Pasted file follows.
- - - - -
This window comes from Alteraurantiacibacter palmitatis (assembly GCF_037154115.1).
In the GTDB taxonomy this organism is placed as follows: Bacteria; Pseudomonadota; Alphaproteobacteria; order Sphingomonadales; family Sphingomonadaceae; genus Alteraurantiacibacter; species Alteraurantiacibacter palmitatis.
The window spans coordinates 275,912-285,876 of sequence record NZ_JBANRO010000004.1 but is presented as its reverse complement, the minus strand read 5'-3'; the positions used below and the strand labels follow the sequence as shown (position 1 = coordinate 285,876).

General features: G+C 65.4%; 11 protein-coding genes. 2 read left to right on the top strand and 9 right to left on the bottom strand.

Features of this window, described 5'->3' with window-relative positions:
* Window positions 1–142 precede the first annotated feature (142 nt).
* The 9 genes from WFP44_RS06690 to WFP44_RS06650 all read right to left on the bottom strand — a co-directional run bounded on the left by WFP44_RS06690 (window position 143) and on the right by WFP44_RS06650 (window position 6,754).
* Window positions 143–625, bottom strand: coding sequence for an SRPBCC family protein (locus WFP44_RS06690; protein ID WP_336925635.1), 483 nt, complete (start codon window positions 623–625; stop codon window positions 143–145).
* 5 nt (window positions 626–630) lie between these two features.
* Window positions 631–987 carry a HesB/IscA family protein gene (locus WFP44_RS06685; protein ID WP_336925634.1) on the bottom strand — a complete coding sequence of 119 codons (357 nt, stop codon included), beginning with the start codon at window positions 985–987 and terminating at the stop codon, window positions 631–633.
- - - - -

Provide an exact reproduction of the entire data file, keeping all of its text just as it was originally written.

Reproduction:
This window comes from Alteraurantiacibacter palmitatis (assembly GCF_037154115.1).
In the GTDB taxonomy this organism is placed as follows: Bacteria; Pseudomonadota; Alphaproteobacteria; order Sphingomonadales; family Sphingomonadaceae; genus Alteraurantiacibacter; species Alteraurantiacibacter palmitatis.
The window spans coordinates 275,912-285,876 of sequence record NZ_JBANRO010000004.1 but is presented as its reverse complement, the minus strand read 5'-3'; the positions used below and the strand labels follow the sequence as shown (position 1 = coordinate 285,876).

General features: G+C 65.4%; 11 protein-coding genes. 2 read left to right on the top strand and 9 right to left on the bottom strand.

Features of this window, described 5'->3' with window-relative positions:
* Window positions 1–142 precede the first annotated feature (142 nt).
* The 9 genes from WFP44_RS06690 to WFP44_RS06650 all read right to left on the bottom strand — a co-directional run bounded on the left by WFP44_RS06690 (window position 143) and on the right by WFP44_RS06650 (window position 6,754).
* Window positions 143–625, bottom strand: coding sequence for an SRPBCC family protein (locus WFP44_RS06690; protein ID WP_336925635.1), 483 nt, complete (start codon window positions 623–625; stop codon window positions 143–145).
* 5 nt (window positions 626–630) lie between these two features.
* Window positions 631–987 carry a HesB/IscA family protein gene (locus WFP44_RS06685; protein ID WP_336925634.1) on the bottom strand — a complete coding sequence of 119 codons (357 nt, stop codon included), beginning with the start codon at window positions 985–987 and terminating at the stop codon, window positions 631–633.